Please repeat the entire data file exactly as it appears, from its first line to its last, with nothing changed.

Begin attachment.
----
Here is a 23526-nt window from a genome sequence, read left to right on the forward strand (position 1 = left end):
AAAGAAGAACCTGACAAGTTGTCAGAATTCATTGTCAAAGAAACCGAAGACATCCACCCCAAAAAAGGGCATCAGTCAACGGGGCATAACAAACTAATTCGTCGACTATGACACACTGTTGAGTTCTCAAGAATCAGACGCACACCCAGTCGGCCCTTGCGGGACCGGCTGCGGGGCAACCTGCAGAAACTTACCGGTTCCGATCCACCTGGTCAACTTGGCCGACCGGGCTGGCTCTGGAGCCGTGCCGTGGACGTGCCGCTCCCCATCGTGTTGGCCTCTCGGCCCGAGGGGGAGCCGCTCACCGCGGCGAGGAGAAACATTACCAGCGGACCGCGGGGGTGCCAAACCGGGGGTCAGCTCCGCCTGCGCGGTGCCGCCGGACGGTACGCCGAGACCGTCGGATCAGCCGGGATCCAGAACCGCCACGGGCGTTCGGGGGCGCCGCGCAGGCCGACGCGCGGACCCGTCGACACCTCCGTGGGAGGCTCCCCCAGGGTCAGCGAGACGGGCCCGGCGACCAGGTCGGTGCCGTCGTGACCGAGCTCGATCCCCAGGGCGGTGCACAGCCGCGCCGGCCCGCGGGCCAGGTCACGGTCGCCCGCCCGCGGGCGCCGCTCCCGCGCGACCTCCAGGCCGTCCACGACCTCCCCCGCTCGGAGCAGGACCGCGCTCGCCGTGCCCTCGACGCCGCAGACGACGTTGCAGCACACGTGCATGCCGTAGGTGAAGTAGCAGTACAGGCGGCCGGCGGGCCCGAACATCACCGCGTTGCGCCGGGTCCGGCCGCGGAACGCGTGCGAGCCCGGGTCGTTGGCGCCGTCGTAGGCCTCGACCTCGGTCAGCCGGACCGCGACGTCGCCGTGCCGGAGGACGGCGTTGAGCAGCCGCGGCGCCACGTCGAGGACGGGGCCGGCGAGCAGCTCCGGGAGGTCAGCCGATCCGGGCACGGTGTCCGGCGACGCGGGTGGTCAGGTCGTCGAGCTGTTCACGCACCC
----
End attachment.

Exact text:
Here is a 23526-nt window from a genome sequence, read left to right on the forward strand (position 1 = left end):
AAAGAAGAACCTGACAAGTTGTCAGAATTCATTGTCAAAGAAACCGAAGACATCCACCCCAAAAAAGGGCATCAGTCAACGGGGCATAACAAACTAATTCGTCGACTATGACACACTGTTGAGTTCTCAAGAATCAGACGCACACCCAGTCGGCCCTTGCGGGACCGGCTGCGGGGCAACCTGCAGAAACTTACCGGTTCCGATCCACCTGGTCAACTTGGCCGACCGGGCTGGCTCTGGAGCCGTGCCGTGGACGTGCCGCTCCCCATCGTGTTGGCCTCTCGGCCCGAGGGGGAGCCGCTCACCGCGGCGAGGAGAAACATTACCAGCGGACCGCGGGGGTGCCAAACCGGGGGTCAGCTCCGCCTGCGCGGTGCCGCCGGACGGTACGCCGAGACCGTCGGATCAGCCGGGATCCAGAACCGCCACGGGCGTTCGGGGGCGCCGCGCAGGCCGACGCGCGGACCCGTCGACACCTCCGTGGGAGGCTCCCCCAGGGTCAGCGAGACGGGCCCGGCGACCAGGTCGGTGCCGTCGTGACCGAGCTCGATCCCCAGGGCGGTGCACAGCCGCGCCGGCCCGCGGGCCAGGTCACGGTCGCCCGCCCGCGGGCGCCGCTCCCGCGCGACCTCCAGGCCGTCCACGACCTCCCCCGCTCGGAGCAGGACCGCGCTCGCCGTGCCCTCGACGCCGCAGACGACGTTGCAGCACACGTGCATGCCGTAGGTGAAGTAGCAGTACAGGCGGCCGGCGGGCCCGAACATCACCGCGTTGCGCCGGGTCCGGCCGCGGAACGCGTGCGAGCCCGGGTCGTTGGCGCCGTCGTAGGCCTCGACCTCGGTCAGCCGGACCGCGACGTCGCCGTGCCGGAGGACGGCGTTGAGCAGCCGCGGCGCCACGTCGAGGACGGGGCCGGCGAGCAGCTCCGGGAGGTCAGCCGATCCGGGCACGGTGTCCGGCGACGCGGGTGGTCAGGTCGTCGAGCTGTTCACGCACCC